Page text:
Can an employer deny an employee from cancelling a time off request?

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Can an employer deny an employee from cancelling a time off request?

I am part of a union for 911 dispatchers/paramedics and we have a clause in our bargaining agreement which states that PTO cannot be cancelled for any reason unless a major emergency. We have had several scenarios where an employee asks for a day off, then later decided they didn’t need the time off after all. Their shift was not filled by anyone, so there is no good reason for them to not be able to take back their PTO request, other than the fact that the clause is specific. We have even had scenarios where someone else gets mandated to work the shift we are a 24 operation and the company has to pay double time to someone when they could have just had the original employee work for regular pay. Is this legal?

Asked on June 8, 2017 under Employment Labor Law, California

Answers:

M.D., Member, California and New York Bar / FreeAdvice Contributing Attorney

Answered 4 years ago | Contributor

PTO is a discretionary benefit, so an employer may or may not choose to offer it. To the extent that it does, it can set generally the conditions under which it may or may not be used. This is true unless there exists an employment contract or union agreement to the contrary. Also, no form of legally actionable discrimination must be the reason for your treatment.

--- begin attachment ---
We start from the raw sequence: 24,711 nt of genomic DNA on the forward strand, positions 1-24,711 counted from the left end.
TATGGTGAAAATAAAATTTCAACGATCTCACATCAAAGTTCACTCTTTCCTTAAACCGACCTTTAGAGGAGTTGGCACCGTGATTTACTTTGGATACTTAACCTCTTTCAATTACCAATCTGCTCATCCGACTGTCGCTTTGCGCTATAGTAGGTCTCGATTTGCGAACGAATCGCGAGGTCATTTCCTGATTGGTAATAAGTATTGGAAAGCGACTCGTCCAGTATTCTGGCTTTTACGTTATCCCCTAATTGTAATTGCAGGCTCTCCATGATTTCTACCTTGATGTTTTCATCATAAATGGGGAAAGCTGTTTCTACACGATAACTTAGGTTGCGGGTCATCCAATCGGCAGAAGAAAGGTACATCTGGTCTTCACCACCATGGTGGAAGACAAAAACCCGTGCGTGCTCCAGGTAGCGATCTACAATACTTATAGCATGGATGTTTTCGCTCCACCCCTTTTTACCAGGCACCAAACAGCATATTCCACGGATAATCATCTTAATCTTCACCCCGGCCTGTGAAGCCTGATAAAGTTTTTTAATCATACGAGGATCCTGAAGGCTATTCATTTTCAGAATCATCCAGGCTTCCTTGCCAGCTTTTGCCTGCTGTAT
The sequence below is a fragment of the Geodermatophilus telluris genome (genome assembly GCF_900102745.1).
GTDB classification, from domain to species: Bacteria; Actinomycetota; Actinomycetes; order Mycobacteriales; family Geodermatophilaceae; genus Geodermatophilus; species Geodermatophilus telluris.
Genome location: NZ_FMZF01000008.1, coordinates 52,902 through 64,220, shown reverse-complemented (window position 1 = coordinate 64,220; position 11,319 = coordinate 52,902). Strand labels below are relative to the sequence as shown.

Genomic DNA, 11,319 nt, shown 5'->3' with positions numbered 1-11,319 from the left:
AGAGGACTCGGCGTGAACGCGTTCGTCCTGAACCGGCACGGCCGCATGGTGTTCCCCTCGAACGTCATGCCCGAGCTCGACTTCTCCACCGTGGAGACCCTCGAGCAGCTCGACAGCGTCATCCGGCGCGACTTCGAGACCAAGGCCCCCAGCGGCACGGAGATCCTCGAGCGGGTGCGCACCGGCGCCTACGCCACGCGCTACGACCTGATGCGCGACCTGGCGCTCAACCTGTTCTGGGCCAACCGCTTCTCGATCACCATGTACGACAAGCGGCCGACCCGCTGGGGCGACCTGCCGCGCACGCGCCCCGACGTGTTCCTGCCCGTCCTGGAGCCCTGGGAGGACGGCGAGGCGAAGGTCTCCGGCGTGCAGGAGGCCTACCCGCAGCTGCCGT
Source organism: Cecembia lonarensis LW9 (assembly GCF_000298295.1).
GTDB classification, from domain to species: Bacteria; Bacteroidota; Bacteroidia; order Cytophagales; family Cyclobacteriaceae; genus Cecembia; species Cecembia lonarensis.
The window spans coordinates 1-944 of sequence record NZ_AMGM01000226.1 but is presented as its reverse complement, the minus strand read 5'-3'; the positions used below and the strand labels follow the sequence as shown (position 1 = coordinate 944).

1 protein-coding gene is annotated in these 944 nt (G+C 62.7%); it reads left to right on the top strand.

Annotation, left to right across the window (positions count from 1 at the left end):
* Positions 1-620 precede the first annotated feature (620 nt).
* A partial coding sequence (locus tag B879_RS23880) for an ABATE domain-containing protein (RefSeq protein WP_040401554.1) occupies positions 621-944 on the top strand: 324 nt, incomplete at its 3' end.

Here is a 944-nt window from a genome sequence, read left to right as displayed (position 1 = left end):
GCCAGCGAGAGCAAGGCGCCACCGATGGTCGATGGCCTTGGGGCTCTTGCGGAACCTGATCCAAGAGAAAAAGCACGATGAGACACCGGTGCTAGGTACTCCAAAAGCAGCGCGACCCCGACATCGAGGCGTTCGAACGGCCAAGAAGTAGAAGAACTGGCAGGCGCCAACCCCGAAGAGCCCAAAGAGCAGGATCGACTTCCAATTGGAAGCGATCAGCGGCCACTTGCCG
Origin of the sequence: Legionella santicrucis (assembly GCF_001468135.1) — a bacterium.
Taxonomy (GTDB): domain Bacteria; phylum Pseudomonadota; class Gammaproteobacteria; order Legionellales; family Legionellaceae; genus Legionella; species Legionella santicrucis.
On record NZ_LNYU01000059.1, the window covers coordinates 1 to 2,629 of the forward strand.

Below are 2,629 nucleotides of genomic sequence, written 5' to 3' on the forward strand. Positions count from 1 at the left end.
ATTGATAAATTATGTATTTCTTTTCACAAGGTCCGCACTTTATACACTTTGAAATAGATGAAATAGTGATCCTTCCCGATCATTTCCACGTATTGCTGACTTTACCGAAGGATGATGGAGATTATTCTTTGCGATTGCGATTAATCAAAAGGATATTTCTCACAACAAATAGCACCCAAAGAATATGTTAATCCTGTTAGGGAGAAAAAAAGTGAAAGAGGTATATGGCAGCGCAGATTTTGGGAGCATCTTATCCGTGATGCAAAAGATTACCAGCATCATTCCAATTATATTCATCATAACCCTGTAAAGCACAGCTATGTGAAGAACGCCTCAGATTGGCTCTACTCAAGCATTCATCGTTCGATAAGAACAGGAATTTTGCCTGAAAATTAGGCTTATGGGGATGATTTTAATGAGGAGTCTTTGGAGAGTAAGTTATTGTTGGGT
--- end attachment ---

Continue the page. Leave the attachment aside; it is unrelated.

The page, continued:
SJZ, Member, New York Bar / FreeAdvice Contributing Attorney

Answered 4 years ago | Contributor

This is legal and the employer may deny the cancellation. The law does not require PTO at all: it is voluntary for employers to provide it. Being voluntary, it may be subject to any rules the employer wants (if there is no employment contract), or to whatever was mutually agreed between the employer and employee(s) (if there is a written employment, union, or collective bargaining agreement). Therefore, if there is a union contract limiting your ability to cancel PTO requests, that limitation is legal and enforceable.

SJZ, Member, New York Bar / FreeAdvice Contributing Attorney

Answered 4 years ago | Contributor

This is legal and the employer may deny the cancellation. The law does not require PTO at all: it is voluntary for employers to provide it. Being voluntary, it may be subject to any rules the employer wants (if there is no employment contract), or to whatever was mutually agreed between the employer and employee(s) (if there is a written employment, union, or collective bargaining agreement). Therefore, if there is a union contract limiting your ability to cancel PTO requests, that limitation is legal and enforceable.


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